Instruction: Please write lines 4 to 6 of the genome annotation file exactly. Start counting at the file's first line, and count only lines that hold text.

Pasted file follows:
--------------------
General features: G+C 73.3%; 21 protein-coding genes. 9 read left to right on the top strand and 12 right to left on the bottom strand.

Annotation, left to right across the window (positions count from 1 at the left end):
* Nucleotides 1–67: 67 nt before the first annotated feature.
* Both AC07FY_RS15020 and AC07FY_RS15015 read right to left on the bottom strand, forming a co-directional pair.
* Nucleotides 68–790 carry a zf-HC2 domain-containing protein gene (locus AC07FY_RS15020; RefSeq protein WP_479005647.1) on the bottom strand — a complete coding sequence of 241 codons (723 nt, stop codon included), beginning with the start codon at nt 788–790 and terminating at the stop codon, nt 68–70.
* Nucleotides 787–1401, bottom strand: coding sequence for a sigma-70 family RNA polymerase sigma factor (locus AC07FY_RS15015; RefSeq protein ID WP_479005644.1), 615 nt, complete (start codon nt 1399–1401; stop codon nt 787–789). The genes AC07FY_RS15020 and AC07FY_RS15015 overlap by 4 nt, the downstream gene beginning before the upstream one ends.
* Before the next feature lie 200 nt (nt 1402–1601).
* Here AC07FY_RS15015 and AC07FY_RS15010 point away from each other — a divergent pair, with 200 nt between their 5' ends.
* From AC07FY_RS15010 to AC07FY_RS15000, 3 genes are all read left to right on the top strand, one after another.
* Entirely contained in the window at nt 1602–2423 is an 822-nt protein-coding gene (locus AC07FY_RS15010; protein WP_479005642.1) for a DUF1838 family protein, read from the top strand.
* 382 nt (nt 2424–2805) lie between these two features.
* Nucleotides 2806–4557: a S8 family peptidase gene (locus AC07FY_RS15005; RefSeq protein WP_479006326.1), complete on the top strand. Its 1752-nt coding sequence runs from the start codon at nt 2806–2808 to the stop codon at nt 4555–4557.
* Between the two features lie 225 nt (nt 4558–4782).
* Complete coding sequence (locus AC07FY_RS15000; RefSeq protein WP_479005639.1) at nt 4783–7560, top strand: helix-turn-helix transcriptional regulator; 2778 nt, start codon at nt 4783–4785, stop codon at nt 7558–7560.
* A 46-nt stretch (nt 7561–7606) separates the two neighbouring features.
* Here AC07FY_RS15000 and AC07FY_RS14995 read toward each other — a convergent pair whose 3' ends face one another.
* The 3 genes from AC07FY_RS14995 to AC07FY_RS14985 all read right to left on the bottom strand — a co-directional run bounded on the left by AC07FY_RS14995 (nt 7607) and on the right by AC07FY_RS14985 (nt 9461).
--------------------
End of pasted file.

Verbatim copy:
* Both AC07FY_RS15020 and AC07FY_RS15015 read right to left on the bottom strand, forming a co-directional pair.
* Nucleotides 68–790 carry a zf-HC2 domain-containing protein gene (locus AC07FY_RS15020; RefSeq protein WP_479005647.1) on the bottom strand — a complete coding sequence of 241 codons (723 nt, stop codon included), beginning with the start codon at nt 788–790 and terminating at the stop codon, nt 68–70.
* Nucleotides 787–1401, bottom strand: coding sequence for a sigma-70 family RNA polymerase sigma factor (locus AC07FY_RS15015; RefSeq protein ID WP_479005644.1), 615 nt, complete (start codon nt 1399–1401; stop codon nt 787–789). The genes AC07FY_RS15020 and AC07FY_RS15015 overlap by 4 nt, the downstream gene beginning before the upstream one ends.